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Bank Loan or Finance Offered by the Dealer?

By: Tracy Wilkinson - Updated: 28 Nov 2018 | comments*Discuss
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Almost 2.5 million cars were bought in the UK in 2007, and of these, a huge percentage were purchased by using dealer offered car finance. Even though car sales have been in rapid decline since the onset of the credit crunch, the motorists that are still buying cars are bursting their budgets and wasting money on expensive finance deals offered by the car dealer or reseller that they purchase their vehicle from.

Is it always a bad idea to accept dealer finance?There are some good finance deals out there but generally, you can expect to pay a much higher APR if you take out a finance arrangement offered by the dealer as compared to the sort of interest that you can expect to pay if you take out a bank loan.

Of course, any loan you take out will have an interest rate which will be set against your personal circumstances, however, if you look at the following example it will give you an idea of the kind of prices you are looking at:

For a car costing around £18,000 if you pay a 10% deposit and then take out a dealer finance arrangement, you can expect to pay an APR of around 11.4% - costing just under £3,000 in interest over a three year loan period.

If you were to take out a personal loan with a competitive rate then you can expect to get an APR of 7-8%, which would mean your interest would be around £2,000 - which is a massive saving of £1,000 over the loan period.

So am I Better off Getting a Bank Loan?

It really depends on your personal circumstances, but unless the dealers have some really good deals on then the answer is probably ‘Yes’.

If you are thinking of getting a loan you should shop around as there are lots of lenders and loans on the market, and you can save a fortune by choosing the right one. Before you go ahead and make an application, you’ll need to know a little more about the type of loan that you are thinking of taking out. There are two main options – Secured Loans and Unsecured Loans.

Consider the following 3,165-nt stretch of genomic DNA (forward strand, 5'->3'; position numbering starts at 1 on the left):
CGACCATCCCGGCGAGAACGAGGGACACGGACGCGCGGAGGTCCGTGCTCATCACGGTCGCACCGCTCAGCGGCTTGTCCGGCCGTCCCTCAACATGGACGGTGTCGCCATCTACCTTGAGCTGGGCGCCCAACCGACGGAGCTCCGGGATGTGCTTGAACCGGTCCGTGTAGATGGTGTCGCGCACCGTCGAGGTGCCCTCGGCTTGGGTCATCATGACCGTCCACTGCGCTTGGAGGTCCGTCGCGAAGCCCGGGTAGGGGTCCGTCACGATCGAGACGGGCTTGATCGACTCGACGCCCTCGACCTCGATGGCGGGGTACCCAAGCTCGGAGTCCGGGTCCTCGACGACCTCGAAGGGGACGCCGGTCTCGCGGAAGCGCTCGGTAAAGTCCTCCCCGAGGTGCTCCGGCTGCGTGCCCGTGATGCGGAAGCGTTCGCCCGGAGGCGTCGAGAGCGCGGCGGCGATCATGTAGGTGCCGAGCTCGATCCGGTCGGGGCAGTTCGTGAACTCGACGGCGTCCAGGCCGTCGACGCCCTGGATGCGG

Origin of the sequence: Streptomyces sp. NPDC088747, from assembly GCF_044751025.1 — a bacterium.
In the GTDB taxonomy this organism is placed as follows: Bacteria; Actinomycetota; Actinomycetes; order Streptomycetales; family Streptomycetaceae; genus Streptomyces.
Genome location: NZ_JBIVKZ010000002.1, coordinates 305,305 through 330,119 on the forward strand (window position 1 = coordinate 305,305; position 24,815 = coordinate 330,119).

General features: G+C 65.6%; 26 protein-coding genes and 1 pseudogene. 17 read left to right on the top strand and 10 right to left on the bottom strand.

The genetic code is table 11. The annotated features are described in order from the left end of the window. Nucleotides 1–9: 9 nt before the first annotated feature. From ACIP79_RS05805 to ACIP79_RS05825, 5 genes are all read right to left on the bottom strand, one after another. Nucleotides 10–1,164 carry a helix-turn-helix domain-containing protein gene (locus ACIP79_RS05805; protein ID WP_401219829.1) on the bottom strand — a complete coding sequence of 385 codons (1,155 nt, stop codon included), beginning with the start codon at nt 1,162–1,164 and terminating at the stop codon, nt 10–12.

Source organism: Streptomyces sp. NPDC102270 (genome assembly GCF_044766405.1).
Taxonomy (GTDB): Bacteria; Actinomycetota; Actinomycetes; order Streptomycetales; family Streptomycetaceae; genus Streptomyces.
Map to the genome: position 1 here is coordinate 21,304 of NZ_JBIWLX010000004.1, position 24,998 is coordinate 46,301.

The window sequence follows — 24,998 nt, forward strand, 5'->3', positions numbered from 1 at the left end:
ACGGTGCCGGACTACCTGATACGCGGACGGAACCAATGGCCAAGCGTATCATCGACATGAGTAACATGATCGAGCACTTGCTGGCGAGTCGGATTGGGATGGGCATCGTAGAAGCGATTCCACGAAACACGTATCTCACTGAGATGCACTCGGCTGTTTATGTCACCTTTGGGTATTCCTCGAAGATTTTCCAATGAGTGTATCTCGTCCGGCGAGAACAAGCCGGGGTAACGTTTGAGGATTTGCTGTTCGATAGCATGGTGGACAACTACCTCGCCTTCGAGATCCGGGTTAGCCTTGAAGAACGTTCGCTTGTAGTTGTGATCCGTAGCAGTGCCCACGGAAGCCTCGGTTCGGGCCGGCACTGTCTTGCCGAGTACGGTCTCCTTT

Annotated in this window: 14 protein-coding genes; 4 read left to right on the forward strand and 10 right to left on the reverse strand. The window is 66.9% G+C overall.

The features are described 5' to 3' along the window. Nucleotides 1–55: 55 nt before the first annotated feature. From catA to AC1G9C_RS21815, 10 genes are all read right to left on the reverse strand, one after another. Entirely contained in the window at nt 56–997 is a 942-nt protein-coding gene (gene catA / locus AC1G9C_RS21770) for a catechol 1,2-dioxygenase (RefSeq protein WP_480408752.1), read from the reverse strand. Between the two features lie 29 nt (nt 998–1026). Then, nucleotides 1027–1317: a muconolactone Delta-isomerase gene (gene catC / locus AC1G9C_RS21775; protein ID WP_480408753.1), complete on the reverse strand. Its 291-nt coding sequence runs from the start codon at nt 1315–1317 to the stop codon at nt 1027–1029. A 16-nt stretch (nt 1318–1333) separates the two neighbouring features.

Secured Loan

If you are a homeowner then you might be eligible to borrow money in the form of a secured loan. This is also sometimes a better option for people who don't have a great credit rating - but do have a property in their name, but again, this will depend on your individual circumstances. The lender will use your property or other assets as collateral against any risk that you represent to them. You must remember that if you take out a secured loan and you cannot keep up the repayments then it is likely that you will lose your home.

Unsecured Loans

Unsecured loans are very popular and there are loads available on the market. A good option if you are not a homeowner as the lender does not secure the loan against any of your assets. Because of this they are far less likely to lend to anyone they consider to be a risk, so if you've not got a good credit history it is unlikely you'll qualify for this type of loan. Because the risk is higher, you'll usually have to borrow less than you could if you were taking out a secured loan, or the loan term may be shorter.

Remember that although property is not secured against your loan, you will be taken to court if you don't make your regular payments as agreed.

If you are thinking of buying a car through credit there are a couple of ‘golden rules’ that you should make sure you follow to get the best deal:

  • Shop around – visit loan comparison websites and banking websites to get the best deals
  • Never accept the first deal that you are offered
  • Don't be afraid to haggle – what’s the worst that can happen?
  • Do some research – see if you can pay a little more per month and get a lower interest rate or a shorter loan term – either way you'll save money.

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hey very nice article thanks for sharing with us as a bank employee i have seen most of the people are facing the may problems to get a loan this info will really helps them a lot to get loan faster and easier and the way you are explaining is good and very clear keeps going
james thomas - 28-Nov-18 @ 10:42 AM
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